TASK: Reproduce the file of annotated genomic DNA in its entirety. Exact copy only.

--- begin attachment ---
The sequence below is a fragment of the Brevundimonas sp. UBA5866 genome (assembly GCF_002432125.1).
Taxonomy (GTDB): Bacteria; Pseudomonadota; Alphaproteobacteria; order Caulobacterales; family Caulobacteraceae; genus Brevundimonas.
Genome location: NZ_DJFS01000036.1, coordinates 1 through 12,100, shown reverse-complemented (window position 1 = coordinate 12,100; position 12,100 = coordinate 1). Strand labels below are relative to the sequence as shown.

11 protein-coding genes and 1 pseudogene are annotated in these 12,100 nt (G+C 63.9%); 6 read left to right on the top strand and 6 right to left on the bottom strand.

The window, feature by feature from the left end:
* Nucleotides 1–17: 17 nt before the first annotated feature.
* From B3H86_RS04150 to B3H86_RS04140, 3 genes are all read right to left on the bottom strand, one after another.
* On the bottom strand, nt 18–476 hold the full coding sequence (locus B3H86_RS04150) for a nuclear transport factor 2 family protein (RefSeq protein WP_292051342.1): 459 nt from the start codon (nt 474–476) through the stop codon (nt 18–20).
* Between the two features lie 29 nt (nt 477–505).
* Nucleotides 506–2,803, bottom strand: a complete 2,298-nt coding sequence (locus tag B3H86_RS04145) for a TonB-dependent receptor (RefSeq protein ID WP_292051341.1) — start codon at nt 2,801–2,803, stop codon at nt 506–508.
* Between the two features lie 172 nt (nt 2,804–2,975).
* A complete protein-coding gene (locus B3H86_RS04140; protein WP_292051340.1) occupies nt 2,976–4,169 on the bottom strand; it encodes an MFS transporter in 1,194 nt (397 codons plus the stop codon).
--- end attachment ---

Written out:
The sequence below is a fragment of the Brevundimonas sp. UBA5866 genome (assembly GCF_002432125.1).
Taxonomy (GTDB): Bacteria; Pseudomonadota; Alphaproteobacteria; order Caulobacterales; family Caulobacteraceae; genus Brevundimonas.
Genome location: NZ_DJFS01000036.1, coordinates 1 through 12,100, shown reverse-complemented (window position 1 = coordinate 12,100; position 12,100 = coordinate 1). Strand labels below are relative to the sequence as shown.

11 protein-coding genes and 1 pseudogene are annotated in these 12,100 nt (G+C 63.9%); 6 read left to right on the top strand and 6 right to left on the bottom strand.

The window, feature by feature from the left end:
* Nucleotides 1–17: 17 nt before the first annotated feature.
* From B3H86_RS04150 to B3H86_RS04140, 3 genes are all read right to left on the bottom strand, one after another.
* On the bottom strand, nt 18–476 hold the full coding sequence (locus B3H86_RS04150) for a nuclear transport factor 2 family protein (RefSeq protein WP_292051342.1): 459 nt from the start codon (nt 474–476) through the stop codon (nt 18–20).
* Between the two features lie 29 nt (nt 477–505).
* Nucleotides 506–2,803, bottom strand: a complete 2,298-nt coding sequence (locus tag B3H86_RS04145) for a TonB-dependent receptor (RefSeq protein ID WP_292051341.1) — start codon at nt 2,801–2,803, stop codon at nt 506–508.
* Between the two features lie 172 nt (nt 2,804–2,975).
* A complete protein-coding gene (locus B3H86_RS04140; protein WP_292051340.1) occupies nt 2,976–4,169 on the bottom strand; it encodes an MFS transporter in 1,194 nt (397 codons plus the stop codon).